Correspondence to Nobuto Nakanishi.

Ethics declarations

Funding

Titin N-Fragment Assay Kit was partly provided from Immuno-Biological Laboratories Co. Ltd. (Gunma, Japan). This study was partly supported by a crowdfunding project entitled the Muscle Atrophy Zero Project, using the platform “Otsucle” https://otsucle.jp/cf/project/2553.html. This study was partially supported by JSPS KAKENHI Grant Number JP20K17899.

Competing interests

M.M. discloses being employed by Kobe Gakuin University, which received funding from KNC Laboratories Inc., Kobe, Japan. M.M. further discloses being a scientific adviser for the Daiichi-Sankyo Co., Tokyo, Japan, and JCR Pharma Co., Ashiya, Japan. The remaining authors declare no competing interests.

Consent statement

Ethics approval was obtained from the Institutional Review Board of Kobe University (#B200211) and Tokushima University (#1425). Opt-out and opt-in informed consent at the Kobe University and Tokushima University, respectively, was obtained for this study. Written informed consent was obtained from all parents for the use of their personal medical data in research.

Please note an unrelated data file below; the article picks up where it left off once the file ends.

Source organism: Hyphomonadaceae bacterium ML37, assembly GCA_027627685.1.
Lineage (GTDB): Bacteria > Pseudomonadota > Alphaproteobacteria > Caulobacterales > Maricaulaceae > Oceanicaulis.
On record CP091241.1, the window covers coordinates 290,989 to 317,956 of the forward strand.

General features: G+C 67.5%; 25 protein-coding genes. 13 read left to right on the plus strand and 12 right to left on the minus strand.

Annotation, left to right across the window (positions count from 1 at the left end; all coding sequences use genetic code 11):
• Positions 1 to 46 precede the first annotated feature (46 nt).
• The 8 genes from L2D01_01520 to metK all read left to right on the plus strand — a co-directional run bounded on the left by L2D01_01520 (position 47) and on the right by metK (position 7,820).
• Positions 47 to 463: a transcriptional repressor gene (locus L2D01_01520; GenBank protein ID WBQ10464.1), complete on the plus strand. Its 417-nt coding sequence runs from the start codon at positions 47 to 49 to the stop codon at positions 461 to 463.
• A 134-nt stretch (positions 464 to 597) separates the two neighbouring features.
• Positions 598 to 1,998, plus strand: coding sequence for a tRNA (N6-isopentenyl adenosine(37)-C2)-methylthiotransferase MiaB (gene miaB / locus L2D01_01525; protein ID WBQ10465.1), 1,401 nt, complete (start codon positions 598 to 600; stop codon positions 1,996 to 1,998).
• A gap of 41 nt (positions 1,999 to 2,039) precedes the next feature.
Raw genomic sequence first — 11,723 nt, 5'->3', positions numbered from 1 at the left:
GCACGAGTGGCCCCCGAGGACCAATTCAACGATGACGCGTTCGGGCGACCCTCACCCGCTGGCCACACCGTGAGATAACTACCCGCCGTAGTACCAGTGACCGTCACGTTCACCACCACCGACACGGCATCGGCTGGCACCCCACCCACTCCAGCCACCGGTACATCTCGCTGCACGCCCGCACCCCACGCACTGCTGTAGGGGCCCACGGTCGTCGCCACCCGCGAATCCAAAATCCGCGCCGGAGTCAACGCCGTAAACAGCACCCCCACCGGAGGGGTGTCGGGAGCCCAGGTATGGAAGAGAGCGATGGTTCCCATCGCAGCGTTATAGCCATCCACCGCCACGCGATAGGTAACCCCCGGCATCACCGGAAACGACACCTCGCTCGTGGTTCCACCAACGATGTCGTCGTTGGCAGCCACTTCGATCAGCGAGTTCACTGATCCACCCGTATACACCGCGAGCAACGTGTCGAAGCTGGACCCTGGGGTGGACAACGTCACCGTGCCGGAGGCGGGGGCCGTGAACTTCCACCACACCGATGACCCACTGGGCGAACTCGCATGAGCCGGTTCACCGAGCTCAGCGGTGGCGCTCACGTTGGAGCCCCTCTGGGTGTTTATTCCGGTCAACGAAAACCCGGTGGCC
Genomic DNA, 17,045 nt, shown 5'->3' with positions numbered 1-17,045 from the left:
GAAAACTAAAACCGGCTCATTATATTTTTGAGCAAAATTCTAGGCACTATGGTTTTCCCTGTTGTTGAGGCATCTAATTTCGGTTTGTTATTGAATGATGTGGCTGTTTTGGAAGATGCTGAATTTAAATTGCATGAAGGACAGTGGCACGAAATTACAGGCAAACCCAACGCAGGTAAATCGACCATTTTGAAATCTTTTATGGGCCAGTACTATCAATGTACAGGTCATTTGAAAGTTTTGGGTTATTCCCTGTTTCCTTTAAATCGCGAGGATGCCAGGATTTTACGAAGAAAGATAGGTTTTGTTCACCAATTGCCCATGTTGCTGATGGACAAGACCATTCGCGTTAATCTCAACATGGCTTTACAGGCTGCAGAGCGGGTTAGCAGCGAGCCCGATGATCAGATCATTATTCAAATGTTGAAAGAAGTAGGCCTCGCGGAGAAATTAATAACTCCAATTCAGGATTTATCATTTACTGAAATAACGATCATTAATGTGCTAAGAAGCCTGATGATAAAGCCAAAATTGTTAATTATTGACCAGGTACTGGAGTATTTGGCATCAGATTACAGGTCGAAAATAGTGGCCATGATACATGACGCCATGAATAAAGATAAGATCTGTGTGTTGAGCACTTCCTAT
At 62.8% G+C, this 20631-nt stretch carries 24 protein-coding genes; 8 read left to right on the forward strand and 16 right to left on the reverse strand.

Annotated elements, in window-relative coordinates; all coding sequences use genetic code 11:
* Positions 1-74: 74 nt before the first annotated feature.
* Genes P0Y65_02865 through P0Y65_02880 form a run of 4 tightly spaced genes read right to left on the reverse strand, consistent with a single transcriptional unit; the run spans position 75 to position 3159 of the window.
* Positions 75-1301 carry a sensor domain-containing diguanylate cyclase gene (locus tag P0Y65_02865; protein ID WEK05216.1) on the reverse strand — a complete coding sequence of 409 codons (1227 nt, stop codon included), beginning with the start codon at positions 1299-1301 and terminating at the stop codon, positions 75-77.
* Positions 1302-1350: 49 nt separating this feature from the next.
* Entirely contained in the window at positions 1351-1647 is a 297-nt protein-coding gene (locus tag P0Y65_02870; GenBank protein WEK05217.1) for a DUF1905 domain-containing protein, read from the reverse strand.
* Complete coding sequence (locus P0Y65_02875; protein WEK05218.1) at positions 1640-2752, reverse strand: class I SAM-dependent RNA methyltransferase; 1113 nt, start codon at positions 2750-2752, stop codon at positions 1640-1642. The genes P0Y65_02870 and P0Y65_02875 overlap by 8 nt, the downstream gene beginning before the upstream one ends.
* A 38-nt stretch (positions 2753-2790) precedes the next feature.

Additional information

Publisher’s note Springer Nature remains neutral with regard to jurisdictional claims in published maps and institutional affiliations.

Supplementary information

Rights and permissions

Reprints and Permissions

About this article

Verify currency and authenticity via CrossMark

Cite this article

Fukushima, S., Nakanishi, N., Fujioka, K. et al. Assessment of catabolic state in infants with the use of urinary titin N-fragment. Pediatr Res (2021). https://doi.org/10.1038/s41390-021-01658-5

Download citation

Search

Quick links